I came across an interesting question recently regarding the personal information required for the Small Business Administration’s (SBA) loan application process. SBA has a business loan requirement checklist on their website and in the personal information section it states,
"Either as part of the loan application or as a separate document, you will probably be asked to provide some personal background information, including previous addresses, names used, criminal record, educational background, etc."
So let’s say you have a criminal record and would like to apply for an SBA loan, are you immediately disqualified for a loan?
To answer this question you first need to understand the role of SBA in lending. SBA directly lends money to small business owners. SBA guarantees loans offered from participating lenders, such as banks and credit unions. The idea is that private lenders will be more likely to provide small business owners a loan if SBA is willing to stand behind a loan and pay if the borrower does not. Both SBA and the lender will have their own requirements to approve you.
SBA has a policy that it will not extend loans to individuals or businesses with an owner or associate convicted of crimes of "moral turpitude." Moral turpitude is a term that is often used but rarely defined in the law. A crime of moral turpitude is generally a violent felony or a crime involving dishonesty. Embezzlement, aggravated assault, attempted murder and perjury would all likely be considered crimes of moral turpitude.
SBA requirements would be in addition to those imposed by the lender. The lender participating in the SBA lending program will likely have its own requirements, which may be that any conviction would disqualify a borrower from receiving an SBA loan. It is perfectly acceptable for a bank or credit union to have such a rule, since it is ultimately up to the bank and SBA to decide whether a borrower qualifies for a loan, not just SBA.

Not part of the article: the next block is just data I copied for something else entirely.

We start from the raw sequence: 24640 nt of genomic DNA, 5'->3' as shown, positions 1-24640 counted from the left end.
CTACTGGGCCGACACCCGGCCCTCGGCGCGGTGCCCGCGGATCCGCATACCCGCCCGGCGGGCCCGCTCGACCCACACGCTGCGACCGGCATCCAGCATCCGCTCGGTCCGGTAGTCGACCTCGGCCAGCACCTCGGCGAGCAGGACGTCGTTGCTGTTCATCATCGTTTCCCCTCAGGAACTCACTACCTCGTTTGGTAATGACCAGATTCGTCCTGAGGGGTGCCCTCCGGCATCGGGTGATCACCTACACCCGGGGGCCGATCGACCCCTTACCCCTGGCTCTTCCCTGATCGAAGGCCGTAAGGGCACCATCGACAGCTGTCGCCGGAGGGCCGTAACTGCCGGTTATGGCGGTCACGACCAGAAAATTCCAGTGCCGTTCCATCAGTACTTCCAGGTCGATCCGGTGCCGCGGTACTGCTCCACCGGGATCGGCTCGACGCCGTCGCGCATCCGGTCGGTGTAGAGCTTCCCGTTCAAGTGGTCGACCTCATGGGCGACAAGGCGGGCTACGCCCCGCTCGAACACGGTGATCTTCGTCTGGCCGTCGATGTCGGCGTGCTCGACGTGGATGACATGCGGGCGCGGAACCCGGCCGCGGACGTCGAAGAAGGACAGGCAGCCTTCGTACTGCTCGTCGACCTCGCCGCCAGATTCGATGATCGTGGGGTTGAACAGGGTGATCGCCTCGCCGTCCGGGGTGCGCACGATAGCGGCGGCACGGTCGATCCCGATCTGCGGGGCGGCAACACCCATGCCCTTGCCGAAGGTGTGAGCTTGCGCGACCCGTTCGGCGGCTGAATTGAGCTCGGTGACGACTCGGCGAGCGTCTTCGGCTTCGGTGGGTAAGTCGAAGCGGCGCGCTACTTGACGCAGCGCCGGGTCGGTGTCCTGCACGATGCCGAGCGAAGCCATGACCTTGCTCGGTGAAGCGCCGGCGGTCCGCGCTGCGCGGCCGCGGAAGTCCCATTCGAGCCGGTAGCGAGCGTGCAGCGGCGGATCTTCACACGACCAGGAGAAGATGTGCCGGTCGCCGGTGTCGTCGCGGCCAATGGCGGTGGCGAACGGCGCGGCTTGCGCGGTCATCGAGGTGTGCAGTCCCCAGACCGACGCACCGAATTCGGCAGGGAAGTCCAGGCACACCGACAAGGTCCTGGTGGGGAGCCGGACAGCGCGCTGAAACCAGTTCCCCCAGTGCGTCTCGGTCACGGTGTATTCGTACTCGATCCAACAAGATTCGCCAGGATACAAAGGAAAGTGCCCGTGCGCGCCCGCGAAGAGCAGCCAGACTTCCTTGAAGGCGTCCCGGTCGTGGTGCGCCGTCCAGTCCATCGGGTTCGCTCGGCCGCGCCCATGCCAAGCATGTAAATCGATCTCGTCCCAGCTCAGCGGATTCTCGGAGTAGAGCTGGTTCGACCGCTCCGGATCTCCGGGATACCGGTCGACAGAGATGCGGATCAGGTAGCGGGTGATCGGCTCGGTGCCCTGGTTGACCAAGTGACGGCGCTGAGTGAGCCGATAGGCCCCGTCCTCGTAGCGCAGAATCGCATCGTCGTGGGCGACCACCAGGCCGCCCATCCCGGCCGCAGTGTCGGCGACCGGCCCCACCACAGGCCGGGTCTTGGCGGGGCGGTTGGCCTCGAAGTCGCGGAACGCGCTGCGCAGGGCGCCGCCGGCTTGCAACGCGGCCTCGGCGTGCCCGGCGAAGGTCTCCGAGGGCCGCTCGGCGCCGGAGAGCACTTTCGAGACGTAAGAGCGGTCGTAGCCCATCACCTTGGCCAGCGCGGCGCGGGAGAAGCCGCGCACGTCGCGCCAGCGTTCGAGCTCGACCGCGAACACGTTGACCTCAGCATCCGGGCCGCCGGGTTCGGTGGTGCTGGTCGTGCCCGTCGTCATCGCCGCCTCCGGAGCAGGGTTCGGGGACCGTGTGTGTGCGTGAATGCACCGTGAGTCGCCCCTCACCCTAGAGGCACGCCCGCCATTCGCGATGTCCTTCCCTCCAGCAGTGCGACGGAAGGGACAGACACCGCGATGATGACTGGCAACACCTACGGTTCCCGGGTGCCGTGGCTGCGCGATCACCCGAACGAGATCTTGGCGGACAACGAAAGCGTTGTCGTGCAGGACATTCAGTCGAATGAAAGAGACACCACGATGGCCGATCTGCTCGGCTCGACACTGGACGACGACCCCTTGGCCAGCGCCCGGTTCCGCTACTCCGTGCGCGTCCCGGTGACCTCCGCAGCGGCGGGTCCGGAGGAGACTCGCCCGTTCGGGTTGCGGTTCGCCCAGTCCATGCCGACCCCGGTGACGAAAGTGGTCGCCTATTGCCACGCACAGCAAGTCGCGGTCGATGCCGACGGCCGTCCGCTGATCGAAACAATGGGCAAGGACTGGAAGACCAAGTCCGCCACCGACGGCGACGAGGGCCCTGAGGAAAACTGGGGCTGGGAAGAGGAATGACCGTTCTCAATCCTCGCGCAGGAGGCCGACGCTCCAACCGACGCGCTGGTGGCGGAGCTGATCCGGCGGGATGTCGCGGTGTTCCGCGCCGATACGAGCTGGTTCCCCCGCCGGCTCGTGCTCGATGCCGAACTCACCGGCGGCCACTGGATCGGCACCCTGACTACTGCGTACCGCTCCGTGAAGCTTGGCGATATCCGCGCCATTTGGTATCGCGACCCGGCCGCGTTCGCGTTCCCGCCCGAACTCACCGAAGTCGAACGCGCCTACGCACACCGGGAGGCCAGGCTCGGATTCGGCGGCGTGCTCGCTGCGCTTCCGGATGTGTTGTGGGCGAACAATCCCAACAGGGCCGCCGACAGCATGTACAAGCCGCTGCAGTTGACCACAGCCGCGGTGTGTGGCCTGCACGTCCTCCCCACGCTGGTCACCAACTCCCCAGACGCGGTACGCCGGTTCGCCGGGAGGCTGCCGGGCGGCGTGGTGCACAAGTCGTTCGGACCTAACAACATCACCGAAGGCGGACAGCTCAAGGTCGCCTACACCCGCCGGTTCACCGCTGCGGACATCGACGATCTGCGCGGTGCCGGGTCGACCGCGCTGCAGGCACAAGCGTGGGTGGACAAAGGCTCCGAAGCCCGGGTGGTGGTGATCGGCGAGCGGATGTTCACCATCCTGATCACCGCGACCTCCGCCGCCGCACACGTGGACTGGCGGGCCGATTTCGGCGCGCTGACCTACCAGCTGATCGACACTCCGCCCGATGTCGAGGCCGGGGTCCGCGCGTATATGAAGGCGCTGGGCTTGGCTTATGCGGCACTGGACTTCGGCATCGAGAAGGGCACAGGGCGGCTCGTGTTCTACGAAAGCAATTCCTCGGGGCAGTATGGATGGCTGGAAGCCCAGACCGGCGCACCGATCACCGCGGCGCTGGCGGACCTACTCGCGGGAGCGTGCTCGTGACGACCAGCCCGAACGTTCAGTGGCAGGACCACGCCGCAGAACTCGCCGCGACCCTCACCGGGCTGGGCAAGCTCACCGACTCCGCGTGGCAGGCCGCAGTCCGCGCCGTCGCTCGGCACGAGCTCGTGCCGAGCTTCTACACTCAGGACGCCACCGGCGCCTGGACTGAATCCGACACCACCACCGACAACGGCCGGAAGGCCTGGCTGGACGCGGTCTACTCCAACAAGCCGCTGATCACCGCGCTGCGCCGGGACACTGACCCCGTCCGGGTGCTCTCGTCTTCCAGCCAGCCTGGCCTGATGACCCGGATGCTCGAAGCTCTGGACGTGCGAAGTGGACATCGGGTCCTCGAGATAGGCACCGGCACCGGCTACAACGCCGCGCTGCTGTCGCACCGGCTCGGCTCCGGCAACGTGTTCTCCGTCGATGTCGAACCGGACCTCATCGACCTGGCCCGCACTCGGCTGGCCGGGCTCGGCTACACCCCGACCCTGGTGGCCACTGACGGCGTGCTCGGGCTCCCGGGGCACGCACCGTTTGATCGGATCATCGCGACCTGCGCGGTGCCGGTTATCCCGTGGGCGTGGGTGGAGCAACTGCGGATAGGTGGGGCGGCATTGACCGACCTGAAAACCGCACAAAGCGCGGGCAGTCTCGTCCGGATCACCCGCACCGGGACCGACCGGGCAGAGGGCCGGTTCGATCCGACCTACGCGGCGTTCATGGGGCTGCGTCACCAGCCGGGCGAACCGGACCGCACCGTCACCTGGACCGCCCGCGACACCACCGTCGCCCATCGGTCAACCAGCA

Understanding that SBA lending is a two-part process will help in providing a clearer picture of how SBA approval works. If you call or email the SBA Answer Desk (1-800-827-5722 or email@example.com) they can put you in touch with a lender specialist who will assist you through the process and may be able to tell you if your background would prevent you from qualifying for a loan.
The easiest way to know if your background will prevent you from obtaining a loan is to have no criminal background at all. However, there are cases where a conviction will not prevent you from obtaining a loan, so it is at least worth a phone call to get in touch with a lender specialist to discuss your specific situation.
Derek Dissinger is an attorney at Russell, Krafft & Gruber, LLP in Lancaster, Pennsylvania. He received his law degree from Duquesne University School of Law and practices in a variety of areas including Business Law.
Helpful Links for SBA Loans
- SBA Loan Programs
- SBA Loan Application Process
- SBA Local Offices
- Small Business Administration (SBA) Expands 504 Loans to Refinances, Giving Greater Financing Options to Local Businesses